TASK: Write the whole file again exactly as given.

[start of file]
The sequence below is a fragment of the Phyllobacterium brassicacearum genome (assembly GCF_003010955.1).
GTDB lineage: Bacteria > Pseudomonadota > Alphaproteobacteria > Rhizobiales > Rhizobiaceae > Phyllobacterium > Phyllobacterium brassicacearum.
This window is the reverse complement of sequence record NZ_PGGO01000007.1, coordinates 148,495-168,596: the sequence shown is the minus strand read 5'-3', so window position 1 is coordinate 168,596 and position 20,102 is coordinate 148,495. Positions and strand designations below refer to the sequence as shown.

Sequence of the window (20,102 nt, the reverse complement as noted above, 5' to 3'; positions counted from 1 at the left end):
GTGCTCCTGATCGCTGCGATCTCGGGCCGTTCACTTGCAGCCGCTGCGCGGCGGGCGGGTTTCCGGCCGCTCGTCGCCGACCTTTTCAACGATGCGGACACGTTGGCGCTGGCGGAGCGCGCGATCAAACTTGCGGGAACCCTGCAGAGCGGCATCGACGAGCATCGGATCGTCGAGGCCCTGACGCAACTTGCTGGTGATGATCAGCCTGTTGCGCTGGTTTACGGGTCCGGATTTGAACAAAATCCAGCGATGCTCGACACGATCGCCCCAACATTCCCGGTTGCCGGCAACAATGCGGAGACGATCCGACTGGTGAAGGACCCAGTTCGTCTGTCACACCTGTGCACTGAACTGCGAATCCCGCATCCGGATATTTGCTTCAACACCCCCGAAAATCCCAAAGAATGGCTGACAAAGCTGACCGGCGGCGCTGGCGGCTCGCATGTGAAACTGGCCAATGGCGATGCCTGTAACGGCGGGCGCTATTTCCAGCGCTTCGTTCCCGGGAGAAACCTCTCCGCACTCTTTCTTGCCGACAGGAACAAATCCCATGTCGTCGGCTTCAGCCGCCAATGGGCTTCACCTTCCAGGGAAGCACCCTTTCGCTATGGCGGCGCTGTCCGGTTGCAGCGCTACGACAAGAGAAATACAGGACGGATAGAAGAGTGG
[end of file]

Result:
The sequence below is a fragment of the Phyllobacterium brassicacearum genome (assembly GCF_003010955.1).
GTDB lineage: Bacteria > Pseudomonadota > Alphaproteobacteria > Rhizobiales > Rhizobiaceae > Phyllobacterium > Phyllobacterium brassicacearum.
This window is the reverse complement of sequence record NZ_PGGO01000007.1, coordinates 148,495-168,596: the sequence shown is the minus strand read 5'-3', so window position 1 is coordinate 168,596 and position 20,102 is coordinate 148,495. Positions and strand designations below refer to the sequence as shown.

Sequence of the window (20,102 nt, the reverse complement as noted above, 5' to 3'; positions counted from 1 at the left end):
GTGCTCCTGATCGCTGCGATCTCGGGCCGTTCACTTGCAGCCGCTGCGCGGCGGGCGGGTTTCCGGCCGCTCGTCGCCGACCTTTTCAACGATGCGGACACGTTGGCGCTGGCGGAGCGCGCGATCAAACTTGCGGGAACCCTGCAGAGCGGCATCGACGAGCATCGGATCGTCGAGGCCCTGACGCAACTTGCTGGTGATGATCAGCCTGTTGCGCTGGTTTACGGGTCCGGATTTGAACAAAATCCAGCGATGCTCGACACGATCGCCCCAACATTCCCGGTTGCCGGCAACAATGCGGAGACGATCCGACTGGTGAAGGACCCAGTTCGTCTGTCACACCTGTGCACTGAACTGCGAATCCCGCATCCGGATATTTGCTTCAACACCCCCGAAAATCCCAAAGAATGGCTGACAAAGCTGACCGGCGGCGCTGGCGGCTCGCATGTGAAACTGGCCAATGGCGATGCCTGTAACGGCGGGCGCTATTTCCAGCGCTTCGTTCCCGGGAGAAACCTCTCCGCACTCTTTCTTGCCGACAGGAACAAATCCCATGTCGTCGGCTTCAGCCGCCAATGGGCTTCACCTTCCAGGGAAGCACCCTTTCGCTATGGCGGCGCTGTCCGGTTGCAGCGCTACGACAAGAGAAATACAGGACGGATAGAAGAGTGG